Information AgeSpringStone AgeThe Ages

Biodiversity Roundup: The Birds and the Bees, and More!

Why is Biodiversity important?

According to Wikipedia, biodiverstiy is simply “a measure of the health of ecosystems“.  I can’t control a lot of things out there, but I can control a thing or two on my postage stamp on Earth.  And hopefully leave it better than I found it.  With that in mind, every insect, mammal, bird, reptile, amphibian, fungi, bacteria, and plant that comes to live with me in my yard is a vote that things are heading in the right direction, that the health of the ecosystem is improving. I take it as personal encouragement that I am being a good steward, and that there is hope for the future.

Show Us the Wildlife!

Getting a visit from wildlife, particularly native wildlife, is like getting a gold star on your homework.  I try to document who’s who that I observe in the yard, both to serve as a baseline to see if my efforts are making an impact, and as a record for posterity.  I attempt to identify them to the best of my ability, but as I am a hack amateur scientist, please feel free to correct me if I’ve made an error.  I’ll keep updating the list as I catch them in action.

Without further ado, please allow me to present the 2012 SSA wildlife beauty pageant!

Say hello to my little friend! The Western Tiger Swallowtail, Papilio rutulus was spotted late spring of 2011.  They are rare around here, and never seem to stay long.  I was glad to catch a pic when I did as I haven’t see one since.

Black widows.  AKA Latrodectus hesperus.  Yes, they are native.  No, I don’t like them.  Yes, they count towards biodiversity.  No, I don’t let that stop me from stomping on them.  Sorry ladies, we’ve had “the talk” about this.

Native bumble bee, Bombus sp.  These guys are cool, like fuzzy teddy bears with stingers.  Actually, I’m not sure if they have stingers, but I’m not going to find out.  Turns out there are lots of native bumble bees in California, and they like to pollinate native plants (surprise!), so it was no wonder this guy went over to my native sage when he was done here.

What’s not to love about these little characters?  The Anna’s Hummingbird, Calypte anna, is both cute and sassy.  They won’t hesitate you give you the stink eye if you get too close, buzzing within reach and checking you out.  I used to have humming bird feeders for these guys, but ended up making hummingbird alcohol when I didn’t keep them clean enough.  I ditched that idea in favor of native plants they like.  The plants do all the work, while I enjoy my little buddies!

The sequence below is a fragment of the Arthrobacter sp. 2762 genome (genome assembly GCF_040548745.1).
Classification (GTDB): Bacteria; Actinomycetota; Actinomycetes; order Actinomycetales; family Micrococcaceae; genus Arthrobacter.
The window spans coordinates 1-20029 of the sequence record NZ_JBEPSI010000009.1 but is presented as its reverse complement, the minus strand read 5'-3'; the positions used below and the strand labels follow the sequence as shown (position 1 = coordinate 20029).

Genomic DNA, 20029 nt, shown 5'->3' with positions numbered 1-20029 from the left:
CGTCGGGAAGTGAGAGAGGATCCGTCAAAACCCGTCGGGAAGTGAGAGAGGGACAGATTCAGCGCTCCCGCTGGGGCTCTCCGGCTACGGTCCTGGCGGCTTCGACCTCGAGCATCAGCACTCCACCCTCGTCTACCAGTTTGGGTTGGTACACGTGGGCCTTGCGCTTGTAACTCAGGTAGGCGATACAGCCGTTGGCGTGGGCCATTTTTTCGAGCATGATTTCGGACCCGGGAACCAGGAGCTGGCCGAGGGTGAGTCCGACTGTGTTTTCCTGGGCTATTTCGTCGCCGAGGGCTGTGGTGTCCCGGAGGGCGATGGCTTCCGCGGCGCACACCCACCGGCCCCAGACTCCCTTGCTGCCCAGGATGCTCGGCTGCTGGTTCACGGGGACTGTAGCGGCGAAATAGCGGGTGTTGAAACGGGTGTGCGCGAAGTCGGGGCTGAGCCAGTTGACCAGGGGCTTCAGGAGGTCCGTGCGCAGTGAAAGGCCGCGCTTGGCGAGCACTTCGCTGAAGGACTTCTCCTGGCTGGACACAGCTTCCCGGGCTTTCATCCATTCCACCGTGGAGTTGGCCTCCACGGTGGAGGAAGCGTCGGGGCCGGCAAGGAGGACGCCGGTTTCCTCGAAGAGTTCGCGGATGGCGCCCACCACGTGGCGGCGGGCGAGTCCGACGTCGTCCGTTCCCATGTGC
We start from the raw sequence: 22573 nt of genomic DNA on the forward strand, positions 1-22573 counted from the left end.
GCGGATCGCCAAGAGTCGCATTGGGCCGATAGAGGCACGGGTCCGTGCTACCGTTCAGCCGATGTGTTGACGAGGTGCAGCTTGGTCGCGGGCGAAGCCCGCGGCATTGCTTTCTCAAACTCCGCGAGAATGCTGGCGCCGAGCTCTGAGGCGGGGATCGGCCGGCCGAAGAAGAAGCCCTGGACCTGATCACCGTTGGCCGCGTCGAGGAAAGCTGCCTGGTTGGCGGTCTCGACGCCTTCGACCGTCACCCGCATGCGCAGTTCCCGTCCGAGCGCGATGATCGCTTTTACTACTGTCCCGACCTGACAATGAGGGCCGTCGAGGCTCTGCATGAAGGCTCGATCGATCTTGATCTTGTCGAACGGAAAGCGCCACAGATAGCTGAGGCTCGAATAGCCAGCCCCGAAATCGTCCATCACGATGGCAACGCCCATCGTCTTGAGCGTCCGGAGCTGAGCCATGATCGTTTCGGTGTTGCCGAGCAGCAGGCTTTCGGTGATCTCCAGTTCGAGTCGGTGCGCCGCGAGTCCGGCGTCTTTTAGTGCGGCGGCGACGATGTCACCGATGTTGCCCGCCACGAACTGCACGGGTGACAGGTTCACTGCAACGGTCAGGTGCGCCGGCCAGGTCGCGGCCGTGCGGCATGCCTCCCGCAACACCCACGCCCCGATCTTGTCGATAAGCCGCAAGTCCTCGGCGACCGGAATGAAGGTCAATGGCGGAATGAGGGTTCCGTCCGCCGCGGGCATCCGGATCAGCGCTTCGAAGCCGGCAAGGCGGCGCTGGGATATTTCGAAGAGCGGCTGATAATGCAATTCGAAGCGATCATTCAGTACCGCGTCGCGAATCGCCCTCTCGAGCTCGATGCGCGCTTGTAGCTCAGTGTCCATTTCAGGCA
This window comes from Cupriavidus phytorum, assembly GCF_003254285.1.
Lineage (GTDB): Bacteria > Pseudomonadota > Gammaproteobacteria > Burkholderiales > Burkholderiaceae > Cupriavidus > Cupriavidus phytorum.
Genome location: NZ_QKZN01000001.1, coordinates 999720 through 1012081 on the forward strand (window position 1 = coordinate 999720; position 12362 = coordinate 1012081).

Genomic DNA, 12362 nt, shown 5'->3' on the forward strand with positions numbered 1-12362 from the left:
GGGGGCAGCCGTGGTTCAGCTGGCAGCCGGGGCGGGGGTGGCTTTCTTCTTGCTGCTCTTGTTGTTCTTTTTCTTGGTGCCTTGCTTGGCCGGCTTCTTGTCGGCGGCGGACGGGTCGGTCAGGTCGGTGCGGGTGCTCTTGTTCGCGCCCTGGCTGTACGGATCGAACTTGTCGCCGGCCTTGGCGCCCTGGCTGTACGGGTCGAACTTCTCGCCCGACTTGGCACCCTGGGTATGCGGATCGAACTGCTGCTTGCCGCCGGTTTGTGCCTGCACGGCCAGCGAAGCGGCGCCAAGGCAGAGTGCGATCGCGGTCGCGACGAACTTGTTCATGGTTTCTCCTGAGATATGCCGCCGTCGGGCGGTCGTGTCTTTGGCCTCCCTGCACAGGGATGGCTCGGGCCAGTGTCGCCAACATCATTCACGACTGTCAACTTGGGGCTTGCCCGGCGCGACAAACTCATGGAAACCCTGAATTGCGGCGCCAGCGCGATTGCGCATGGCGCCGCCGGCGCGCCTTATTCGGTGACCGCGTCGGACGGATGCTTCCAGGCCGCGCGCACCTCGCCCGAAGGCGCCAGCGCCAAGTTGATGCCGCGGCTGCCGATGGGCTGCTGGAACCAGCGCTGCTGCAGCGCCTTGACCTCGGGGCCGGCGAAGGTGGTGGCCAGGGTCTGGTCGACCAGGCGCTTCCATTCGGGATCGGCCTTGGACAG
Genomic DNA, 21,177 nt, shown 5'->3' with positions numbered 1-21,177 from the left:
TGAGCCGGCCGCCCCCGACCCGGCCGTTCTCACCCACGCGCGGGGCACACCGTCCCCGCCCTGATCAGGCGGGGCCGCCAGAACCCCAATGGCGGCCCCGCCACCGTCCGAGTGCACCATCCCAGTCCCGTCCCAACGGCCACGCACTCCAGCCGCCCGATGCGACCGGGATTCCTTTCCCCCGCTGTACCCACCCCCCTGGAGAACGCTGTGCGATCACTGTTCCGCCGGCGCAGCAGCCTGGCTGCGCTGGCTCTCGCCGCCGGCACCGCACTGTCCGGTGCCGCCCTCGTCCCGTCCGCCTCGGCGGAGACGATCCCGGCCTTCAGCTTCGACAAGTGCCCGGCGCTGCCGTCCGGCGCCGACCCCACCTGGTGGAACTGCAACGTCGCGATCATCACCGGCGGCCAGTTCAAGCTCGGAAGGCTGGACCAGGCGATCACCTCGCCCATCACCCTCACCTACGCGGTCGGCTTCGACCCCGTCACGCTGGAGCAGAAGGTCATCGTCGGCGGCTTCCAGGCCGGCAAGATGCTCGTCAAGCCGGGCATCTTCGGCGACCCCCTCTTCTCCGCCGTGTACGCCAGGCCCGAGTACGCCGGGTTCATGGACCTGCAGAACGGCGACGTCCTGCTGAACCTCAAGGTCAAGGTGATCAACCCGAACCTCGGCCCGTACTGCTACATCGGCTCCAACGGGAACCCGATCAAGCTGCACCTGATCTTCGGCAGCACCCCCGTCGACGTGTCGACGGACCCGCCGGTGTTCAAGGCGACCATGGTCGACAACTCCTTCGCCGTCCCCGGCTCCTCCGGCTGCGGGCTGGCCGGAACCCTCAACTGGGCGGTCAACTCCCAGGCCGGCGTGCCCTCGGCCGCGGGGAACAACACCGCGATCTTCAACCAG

This elephant on the wing is the Carpenter bee, Xylocopa californica (I think).  These guys will get your attention, because the hair on the back of your neck will stand straight up when you hear them coming.  They are not aggressive, conversely I’ve never had a single problem with them.  But they are BIG.  And LOUD.  Check out this video to hear what they sound like.

 

The Black Phoebe, Sayornis nigricans, is a flycatcher.  These birds have moves, too.  They can thread a moving needle in mid flight.  I like them because they have little posts set up all over the yard, from which they perch like snipers waiting for unsuspecting bugs.  They also hang out low to the ground, I rarely see them flying or perching above shoulder level.  They would provide hours of entertainment if only they hung around in one spot for that long.

 

The White Crowned Sparrow is a migratory bird that shows up in spring.  Their cheery songs officially announce that its time to plant, no matter what the calendar says.  They start cranking out babies first thing, and I am always seeing them gathering everything from dog hair to chicken feathers to make their babies comfy. Here is an example of their song:

Audio clip: Adobe Flash Player (version 9 or above) is required to play this audio clip. Download the latest version here. You also need to have JavaScript enabled in your browser.

Take Action!

What creatures have you noticed on your home ground?  Are there more, or less, than you remembered in the past?  Do you know their names?  Get to know your animal neighbors and encourage biodiversity where you live.  Remember, its a sign of health of the ecosystem, which benefits us all!

 

 

 

 

 

Leave a Reply

Your email address will not be published.